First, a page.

Let’s invent a “silly” example, and say that our friends Alice and Bob have decided that everyone should have a consistent email signature, with name, title, contact information, corporate logo, and so on. They decide that they will define the standard, then distribute the instructions and standards and ask the group leads to make sure that everyone on each of the teams follows the standard.

This can work, of course. Consider that it takes an hour to define the standard, then another hour to document the instructions, then 15 minutes for each person to set up their signatures, along with follow-ups to ensure that everyone has done so. If there are 100 people, then 1h + 1h + 100 * 15 minutes = 27 hours.

Now, Bob likes efficiency, and realizes that the signature standard will likely change from time to time, so Bob builds a tool that generates a signature from the standards document in 5 minutes rather than 15. Let’s say this takes 2 hours to develop, then 5 minutes to run.

Is this a good use of Bob’s time?

Well, if you compare 15 minutes with 2 hours + 5 minutes, not so much.

Now, let’s say that the signature will change in some way every year. At that rate, it would take about 13 years to break even. Doesn’t seem very efficient, does it?

Now consider that Bob posts the tool internally and makes it available to the team of 19 people (+ Bob to make 20). We now have 20 * 15 minutes = 5 hours to compare with 2 hours + 20 * 5 minutes = 3.6 hours in the first year, to break even in the first year. Now extend this to 13 years as well, and we’ve saved about 40 hours. And if this process is extended to the entire organization, the savings is even bigger.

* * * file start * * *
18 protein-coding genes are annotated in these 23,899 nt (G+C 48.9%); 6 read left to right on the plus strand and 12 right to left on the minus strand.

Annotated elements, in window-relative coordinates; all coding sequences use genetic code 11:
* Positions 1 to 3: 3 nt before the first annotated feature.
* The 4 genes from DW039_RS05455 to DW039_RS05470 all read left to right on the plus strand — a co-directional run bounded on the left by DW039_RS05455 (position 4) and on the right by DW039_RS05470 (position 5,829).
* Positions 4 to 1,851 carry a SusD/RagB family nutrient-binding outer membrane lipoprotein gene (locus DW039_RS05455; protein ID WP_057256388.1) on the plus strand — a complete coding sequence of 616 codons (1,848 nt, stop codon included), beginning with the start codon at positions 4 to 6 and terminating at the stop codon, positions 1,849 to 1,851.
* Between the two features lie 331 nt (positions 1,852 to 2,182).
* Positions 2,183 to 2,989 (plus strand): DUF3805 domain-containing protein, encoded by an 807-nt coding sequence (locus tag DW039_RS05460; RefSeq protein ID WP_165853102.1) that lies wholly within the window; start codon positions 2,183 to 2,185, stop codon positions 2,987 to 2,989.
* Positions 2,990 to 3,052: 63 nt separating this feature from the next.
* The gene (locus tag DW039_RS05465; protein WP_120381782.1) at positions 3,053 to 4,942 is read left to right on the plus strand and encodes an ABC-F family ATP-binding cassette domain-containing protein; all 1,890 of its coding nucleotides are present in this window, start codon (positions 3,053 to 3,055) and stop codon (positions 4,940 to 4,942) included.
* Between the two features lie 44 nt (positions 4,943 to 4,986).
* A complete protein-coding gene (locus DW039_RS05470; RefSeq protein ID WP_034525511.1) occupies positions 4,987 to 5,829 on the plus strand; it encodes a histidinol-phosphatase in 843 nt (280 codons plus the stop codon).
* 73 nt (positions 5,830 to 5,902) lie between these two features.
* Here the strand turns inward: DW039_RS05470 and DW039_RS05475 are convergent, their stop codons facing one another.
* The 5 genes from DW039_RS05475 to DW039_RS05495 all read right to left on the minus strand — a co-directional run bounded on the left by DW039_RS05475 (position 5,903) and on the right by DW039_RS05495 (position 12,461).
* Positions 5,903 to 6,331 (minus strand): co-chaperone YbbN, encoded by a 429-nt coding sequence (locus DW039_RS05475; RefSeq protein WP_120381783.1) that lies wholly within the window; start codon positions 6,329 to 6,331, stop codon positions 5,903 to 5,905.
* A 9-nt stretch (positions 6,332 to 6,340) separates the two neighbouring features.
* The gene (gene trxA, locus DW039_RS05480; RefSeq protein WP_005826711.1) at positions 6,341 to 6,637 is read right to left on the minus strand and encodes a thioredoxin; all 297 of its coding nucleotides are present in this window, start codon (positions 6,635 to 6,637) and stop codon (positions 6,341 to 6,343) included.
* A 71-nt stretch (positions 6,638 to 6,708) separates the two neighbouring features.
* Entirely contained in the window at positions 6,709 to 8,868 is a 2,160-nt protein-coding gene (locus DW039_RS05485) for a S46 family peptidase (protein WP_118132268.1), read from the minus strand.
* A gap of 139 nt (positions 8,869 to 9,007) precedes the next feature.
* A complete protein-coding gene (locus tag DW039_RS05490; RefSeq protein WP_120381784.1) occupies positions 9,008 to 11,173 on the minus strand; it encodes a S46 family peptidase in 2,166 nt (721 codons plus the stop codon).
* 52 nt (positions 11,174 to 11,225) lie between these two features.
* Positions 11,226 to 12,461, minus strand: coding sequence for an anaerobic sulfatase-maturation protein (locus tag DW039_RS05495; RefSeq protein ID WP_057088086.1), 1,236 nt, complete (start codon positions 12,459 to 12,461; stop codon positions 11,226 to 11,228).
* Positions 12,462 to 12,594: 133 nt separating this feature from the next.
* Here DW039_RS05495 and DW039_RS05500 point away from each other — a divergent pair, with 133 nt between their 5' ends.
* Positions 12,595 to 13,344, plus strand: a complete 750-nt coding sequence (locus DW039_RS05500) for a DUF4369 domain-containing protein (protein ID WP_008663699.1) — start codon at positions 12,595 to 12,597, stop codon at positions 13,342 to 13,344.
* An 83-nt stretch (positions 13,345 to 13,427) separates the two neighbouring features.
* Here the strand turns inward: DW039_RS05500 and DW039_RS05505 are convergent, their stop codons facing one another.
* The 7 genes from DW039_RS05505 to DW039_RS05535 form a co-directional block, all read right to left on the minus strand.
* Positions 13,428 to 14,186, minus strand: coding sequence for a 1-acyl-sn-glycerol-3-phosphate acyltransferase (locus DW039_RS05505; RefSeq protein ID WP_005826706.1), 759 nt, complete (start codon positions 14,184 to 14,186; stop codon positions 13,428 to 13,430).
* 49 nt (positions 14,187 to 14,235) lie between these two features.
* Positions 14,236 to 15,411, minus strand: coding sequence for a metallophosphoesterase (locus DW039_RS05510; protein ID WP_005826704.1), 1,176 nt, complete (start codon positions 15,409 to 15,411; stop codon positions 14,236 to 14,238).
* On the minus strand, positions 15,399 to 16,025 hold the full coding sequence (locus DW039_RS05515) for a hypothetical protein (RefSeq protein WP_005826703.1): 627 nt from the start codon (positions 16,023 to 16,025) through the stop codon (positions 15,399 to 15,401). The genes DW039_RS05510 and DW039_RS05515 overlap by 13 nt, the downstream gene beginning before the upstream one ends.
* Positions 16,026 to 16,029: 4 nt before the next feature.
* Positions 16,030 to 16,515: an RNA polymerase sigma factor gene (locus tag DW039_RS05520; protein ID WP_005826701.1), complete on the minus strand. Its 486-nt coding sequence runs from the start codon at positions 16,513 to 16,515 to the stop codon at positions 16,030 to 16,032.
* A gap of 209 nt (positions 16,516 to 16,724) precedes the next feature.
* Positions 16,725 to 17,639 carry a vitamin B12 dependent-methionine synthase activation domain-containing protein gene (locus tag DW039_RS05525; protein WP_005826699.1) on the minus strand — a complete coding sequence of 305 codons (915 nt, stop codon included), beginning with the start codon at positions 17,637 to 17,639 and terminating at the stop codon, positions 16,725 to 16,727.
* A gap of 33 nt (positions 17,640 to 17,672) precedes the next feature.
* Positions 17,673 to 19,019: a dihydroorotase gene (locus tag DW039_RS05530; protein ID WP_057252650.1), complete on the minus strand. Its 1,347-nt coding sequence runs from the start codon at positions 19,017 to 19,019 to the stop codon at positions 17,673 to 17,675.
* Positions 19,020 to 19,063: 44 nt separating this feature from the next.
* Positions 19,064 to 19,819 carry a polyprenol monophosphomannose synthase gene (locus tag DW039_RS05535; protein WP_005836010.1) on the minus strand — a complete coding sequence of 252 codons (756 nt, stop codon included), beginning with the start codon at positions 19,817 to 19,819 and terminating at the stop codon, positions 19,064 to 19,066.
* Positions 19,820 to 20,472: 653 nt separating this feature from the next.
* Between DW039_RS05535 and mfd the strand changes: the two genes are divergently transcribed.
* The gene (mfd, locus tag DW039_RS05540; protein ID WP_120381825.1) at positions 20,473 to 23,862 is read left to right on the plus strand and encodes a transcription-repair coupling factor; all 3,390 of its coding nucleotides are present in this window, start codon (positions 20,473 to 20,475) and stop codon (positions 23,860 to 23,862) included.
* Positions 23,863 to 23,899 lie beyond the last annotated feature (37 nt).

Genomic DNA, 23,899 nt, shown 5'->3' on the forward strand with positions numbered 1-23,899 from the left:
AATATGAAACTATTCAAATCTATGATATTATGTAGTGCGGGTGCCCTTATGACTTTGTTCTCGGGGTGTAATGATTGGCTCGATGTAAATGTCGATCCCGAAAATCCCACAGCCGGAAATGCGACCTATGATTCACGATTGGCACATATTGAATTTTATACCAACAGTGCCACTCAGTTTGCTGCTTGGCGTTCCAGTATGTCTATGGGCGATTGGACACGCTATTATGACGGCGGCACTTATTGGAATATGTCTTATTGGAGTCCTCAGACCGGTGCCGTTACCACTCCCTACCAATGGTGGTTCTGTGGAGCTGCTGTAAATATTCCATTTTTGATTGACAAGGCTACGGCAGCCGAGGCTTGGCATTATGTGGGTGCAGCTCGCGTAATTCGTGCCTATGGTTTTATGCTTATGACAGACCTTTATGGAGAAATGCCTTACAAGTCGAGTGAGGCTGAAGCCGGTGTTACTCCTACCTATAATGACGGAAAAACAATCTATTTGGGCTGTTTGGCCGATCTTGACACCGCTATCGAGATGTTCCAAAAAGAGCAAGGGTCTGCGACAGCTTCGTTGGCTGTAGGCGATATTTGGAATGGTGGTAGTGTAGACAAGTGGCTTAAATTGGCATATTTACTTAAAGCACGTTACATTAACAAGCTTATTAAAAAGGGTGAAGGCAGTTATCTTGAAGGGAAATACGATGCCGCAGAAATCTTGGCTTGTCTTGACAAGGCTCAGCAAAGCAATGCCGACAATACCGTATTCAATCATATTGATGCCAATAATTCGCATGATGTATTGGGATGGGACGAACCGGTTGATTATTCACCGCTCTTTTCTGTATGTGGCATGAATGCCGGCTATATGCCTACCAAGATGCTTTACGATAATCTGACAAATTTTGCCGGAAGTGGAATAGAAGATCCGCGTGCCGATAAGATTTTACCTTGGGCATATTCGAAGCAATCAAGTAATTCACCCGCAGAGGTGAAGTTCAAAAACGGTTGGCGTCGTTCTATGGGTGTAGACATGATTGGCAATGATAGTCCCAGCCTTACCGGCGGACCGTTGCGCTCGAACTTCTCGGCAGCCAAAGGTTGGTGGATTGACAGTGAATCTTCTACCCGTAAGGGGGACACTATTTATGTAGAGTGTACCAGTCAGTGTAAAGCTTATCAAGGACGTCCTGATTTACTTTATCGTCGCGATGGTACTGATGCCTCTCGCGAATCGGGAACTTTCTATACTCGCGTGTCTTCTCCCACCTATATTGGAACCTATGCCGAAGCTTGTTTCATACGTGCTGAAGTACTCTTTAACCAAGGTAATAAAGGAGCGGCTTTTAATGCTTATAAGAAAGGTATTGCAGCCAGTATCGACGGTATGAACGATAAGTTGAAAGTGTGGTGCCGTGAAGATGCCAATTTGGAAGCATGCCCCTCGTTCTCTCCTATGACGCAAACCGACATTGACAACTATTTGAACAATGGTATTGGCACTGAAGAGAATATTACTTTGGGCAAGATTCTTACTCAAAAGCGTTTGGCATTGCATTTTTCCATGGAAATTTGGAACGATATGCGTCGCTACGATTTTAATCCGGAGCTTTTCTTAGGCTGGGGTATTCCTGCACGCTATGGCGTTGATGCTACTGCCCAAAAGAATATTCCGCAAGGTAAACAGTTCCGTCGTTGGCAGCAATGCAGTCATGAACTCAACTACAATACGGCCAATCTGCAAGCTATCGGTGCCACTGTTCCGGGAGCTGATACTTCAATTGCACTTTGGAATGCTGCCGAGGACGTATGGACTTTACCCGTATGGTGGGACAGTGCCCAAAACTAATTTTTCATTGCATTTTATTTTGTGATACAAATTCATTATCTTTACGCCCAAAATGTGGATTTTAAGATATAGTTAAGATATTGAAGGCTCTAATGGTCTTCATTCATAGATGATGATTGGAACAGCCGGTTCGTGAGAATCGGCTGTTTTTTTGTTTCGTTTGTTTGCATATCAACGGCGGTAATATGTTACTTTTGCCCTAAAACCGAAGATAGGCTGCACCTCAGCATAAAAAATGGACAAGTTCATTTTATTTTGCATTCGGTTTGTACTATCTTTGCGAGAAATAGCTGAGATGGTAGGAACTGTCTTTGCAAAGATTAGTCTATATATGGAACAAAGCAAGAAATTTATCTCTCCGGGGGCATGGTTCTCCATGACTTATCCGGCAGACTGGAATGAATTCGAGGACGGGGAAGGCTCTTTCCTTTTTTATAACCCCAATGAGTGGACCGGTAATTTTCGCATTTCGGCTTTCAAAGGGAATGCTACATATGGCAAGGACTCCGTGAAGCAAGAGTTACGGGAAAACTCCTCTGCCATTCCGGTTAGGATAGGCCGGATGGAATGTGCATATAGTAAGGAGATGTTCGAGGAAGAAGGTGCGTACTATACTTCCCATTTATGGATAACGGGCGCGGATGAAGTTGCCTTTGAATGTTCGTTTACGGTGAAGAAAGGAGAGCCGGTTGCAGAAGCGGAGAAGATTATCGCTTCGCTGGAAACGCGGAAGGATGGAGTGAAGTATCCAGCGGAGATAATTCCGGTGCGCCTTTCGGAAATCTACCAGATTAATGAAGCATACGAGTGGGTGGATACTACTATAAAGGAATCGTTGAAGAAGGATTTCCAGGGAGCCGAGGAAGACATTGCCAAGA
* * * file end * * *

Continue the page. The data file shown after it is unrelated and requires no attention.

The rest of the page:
So, yes, this is arguably a good use of Bob’s time.

But wait! There’s more!

Consider that Bob has saved time for the team, and they could use that time to do work that will increase automation and improve the efficiency of teams “downstream” from them. The ripple effect can be massive, depending on how an organization is structured, so the further “upstream” you are, the greater the potential leverage you can have on the teams downstream from you.

Now, this is admittedly a trivial example, but illustrative of the broader impact that people can have in an organization if they think in terms of leverage. You can also think of it in terms of ROI (Return On Investment), but the idea is the same. How can I determine the best use of my time, and how can I maximize the benefit for my team?

Taking Bob’s case a bit further, we have demonstrated that this was a “good” (ie, positive value) use of Bob’s time (though not necessarily the “best” use of Bob’s time), but what if Bob focused on educating the team so that everyone thought in this way, and coached them to always consider options involving the concept of leverage? In that scenario, one of Bob’s team would probably have built the tool instead, and others would be working on other tools to improve efficiency.

This is a change in mindset that takes time and practice to develop, but the long-term impact can be enormous, and this is the sort of thing that defines an “innovative” organization and sets the stage for success in almost anything.

What’s the best use of your time?